THE TUSTIN NEWS Tuesday, May 8, 2007
BY ERIKA M. TORRES
But some residents at Tustin Village Mobile Home Park on the 15300 block of Williams Street are worried their quality of life may suffer now that it is accepting residents of all ages after being a seniors-only community for more than 25 years.
On April 24, Sierra Corporate Management of Anaheim, the park’s caretaker, announced that over a period of six months the community would become an all-age park.
“Affordable housing for anybody, not restricted to seniors, is in high demand, especially in Orange County,” Sierra Management President Abe Arrigotti said.
But some seniors, including Billy Hall, say the decision violates a verbal agreement made two years ago with Arrigotti and Mayor Lou Bone and Councilman Jim Palmer. The agreement was intended to ensure the park would stay a seniors-only community if residents accepted gradual rent increases.
Since two years ago, when Sierra took over from the previous ground-lease holder, rents have increased from $600 to an average rate of $780, according to Arrigotti. Per terms of the agreement, he also provided applications for the county Mobile Home Rental Assistance Program which gives qualified residents a 10 percent rental discount.
Arrigotti called the agreement a “good-faith offer” but maintains the residents have not upheld their end.
Bone agrees with Arrigotti saying the seniors violated the terms of the agreement by “beating him (Arrigotti) up all the time” and complaining of rent increases. “This is a property rights issue; it has nothing to do with the city.”
Bone requested that Arrigotti conduct a survey to see if residents preferred an all-age or seniors-only park. The results of the survey will not be known until the end of the week, but Arrigotti said even if the results show residents prefer a seniors-only community, the transition toward an all-age park will continue.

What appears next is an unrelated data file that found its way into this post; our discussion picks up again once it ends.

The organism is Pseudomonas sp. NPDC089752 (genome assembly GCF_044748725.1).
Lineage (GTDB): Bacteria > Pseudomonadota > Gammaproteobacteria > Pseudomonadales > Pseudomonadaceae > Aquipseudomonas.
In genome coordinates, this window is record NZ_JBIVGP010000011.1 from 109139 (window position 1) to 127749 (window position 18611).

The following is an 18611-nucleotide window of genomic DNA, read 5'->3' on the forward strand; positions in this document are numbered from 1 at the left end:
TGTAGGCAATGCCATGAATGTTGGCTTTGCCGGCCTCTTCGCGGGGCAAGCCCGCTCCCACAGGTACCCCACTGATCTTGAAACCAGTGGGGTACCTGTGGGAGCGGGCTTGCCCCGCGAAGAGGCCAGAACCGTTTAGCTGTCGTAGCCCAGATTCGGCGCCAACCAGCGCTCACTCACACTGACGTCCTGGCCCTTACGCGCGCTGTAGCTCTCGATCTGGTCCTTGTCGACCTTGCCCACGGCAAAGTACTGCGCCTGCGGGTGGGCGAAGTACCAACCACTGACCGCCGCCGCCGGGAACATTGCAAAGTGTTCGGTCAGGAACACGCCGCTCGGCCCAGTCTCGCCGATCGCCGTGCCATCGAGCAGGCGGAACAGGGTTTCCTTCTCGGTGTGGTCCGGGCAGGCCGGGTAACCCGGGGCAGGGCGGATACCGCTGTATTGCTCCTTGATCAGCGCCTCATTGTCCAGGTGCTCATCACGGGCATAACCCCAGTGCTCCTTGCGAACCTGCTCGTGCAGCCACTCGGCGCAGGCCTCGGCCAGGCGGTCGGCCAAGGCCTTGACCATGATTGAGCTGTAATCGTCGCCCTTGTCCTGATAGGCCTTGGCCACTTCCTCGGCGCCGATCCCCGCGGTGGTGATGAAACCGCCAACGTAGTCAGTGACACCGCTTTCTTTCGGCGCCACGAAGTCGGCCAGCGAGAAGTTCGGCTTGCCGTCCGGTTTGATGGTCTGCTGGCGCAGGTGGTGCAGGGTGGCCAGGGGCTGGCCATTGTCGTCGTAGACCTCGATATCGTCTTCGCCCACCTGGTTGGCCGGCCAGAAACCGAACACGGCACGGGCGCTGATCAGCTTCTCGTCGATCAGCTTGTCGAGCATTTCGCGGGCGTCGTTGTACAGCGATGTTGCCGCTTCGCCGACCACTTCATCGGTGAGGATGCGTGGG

Arrigotti said the decision comes because of market demand. He adds that Sierra’s 15-year ground lease extension shows the company’s commitment to preserving the park.
Some residents say they are struggling to keep up with rent increases while they battle to keep the community all seniors.
“We moved here to live a peaceful life,” Resident Audrey Swearengen said. “We thought we were set and now we have to compete.”
Tustin Village Mobile home has no parks or yards, and children play in the roadways where residents drive, Swearengen said. “The worst part is neither the seniors nor the children are going to be safe.”
Since the park began changing to an all-age park, no non-seniors have moved in, Arrigotti said.
Six residents have written letters to Swearengen stating they were misled to believe the park would stay an older-persons community. Mark Rohde said a manager told him the owners had recently signed a 30-year lease and “absolutely did not want children in the park.”
But not all residents feel the same. Maureen Leonard, 62, is happy with the new agreement. Leonard could not afford the park’s rent increases but was unable to sell her home because of the age restrictions. She also is happy the park will now offer affordable housing to families.
“The majority of (seniors), because they are on a fixed income, cannot actually stay here and afford the large increases in our rent,” Leoanard said. “They’ve got to start exploring their options, and there are options.”
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